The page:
It’s interesting that you say “gray the line.” Do you think that the commercial component conflicts with the aesthetic, so that these projects get close to but never quite rise to the level of “art”?

Answering, “what is art?” is a difficult and opinionated task. Yes, I think the commercial component can get in the way of the aesthetic but it is directly related to the relationship you have established with your customer. It compares to the struggle I had with myself in school, where I had instructors who wanted me to go into fine arts, and I had instructors who wanted me to go into commercial art. The difference between the two is that for one you’re paid by someone to help execute their vision, and the other is “hey, we’re hiring you because we want you to do your thing.” [In commercial art] you can be limited by your customer’s vision, and I think that’s one of the struggles that I’ve had at times. I don’t find myself struggling with it quite as much anymore because I have good relationships with my customers and I appreciate them for believing in us and paying us to help them execute their vision. But I can’t say that I don’t think about how much fun it would be to go do [my] own thing and not have to worry about what anyone else thinks of it.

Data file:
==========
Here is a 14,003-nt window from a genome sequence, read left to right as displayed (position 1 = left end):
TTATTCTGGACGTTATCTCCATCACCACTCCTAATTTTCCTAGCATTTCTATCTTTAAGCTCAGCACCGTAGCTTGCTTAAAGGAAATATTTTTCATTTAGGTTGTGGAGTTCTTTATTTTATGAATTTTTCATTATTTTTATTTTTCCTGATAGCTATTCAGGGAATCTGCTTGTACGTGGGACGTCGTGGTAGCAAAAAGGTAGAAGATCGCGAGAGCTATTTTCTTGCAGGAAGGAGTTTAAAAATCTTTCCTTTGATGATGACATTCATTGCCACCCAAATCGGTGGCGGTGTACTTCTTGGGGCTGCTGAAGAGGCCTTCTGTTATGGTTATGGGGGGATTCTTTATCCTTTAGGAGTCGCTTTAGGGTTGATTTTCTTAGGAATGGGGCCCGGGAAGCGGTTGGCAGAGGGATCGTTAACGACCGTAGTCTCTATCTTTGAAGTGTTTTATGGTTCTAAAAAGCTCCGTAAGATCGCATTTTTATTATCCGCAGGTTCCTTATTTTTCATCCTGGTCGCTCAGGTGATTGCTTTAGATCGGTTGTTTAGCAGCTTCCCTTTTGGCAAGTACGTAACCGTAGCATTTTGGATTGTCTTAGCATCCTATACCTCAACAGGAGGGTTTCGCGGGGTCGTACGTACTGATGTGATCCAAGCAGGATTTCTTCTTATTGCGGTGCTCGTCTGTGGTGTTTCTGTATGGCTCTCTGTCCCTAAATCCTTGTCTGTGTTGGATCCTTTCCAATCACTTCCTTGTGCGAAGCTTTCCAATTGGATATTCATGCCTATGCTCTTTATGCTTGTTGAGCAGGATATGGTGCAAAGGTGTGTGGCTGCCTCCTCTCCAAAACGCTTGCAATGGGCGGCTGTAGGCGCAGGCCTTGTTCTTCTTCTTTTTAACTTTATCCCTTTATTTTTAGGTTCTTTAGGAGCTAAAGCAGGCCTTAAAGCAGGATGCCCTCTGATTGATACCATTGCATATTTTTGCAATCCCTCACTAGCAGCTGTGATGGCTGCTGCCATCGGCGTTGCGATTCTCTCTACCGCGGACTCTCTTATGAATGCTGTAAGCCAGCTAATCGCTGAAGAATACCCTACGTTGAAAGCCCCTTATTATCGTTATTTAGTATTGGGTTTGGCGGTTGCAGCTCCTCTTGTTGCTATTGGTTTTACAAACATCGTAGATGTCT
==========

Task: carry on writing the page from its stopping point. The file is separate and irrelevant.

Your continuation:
Why did you decide to place Hawse Design in South End?

I feel like South End does a really good job supporting design related businesses – supporting a lot of things that we really believe in as a group. So, what better place to do [this work] than in South End? I live in South Charlotte, so it doesn’t really make any sense for me to be here and to drive in that mess every day, but I do it because I really believe in building something that attracts the right kind of talent. Going forward I would be very encouraged to see small to mid-size businesses continue to focus on [South End], whether it’s fine art or commercial art, graphics or architecture, even engineering – anything that has to do with the creation of something that doesn’t exist. I think South End is a special place in Charlotte for that.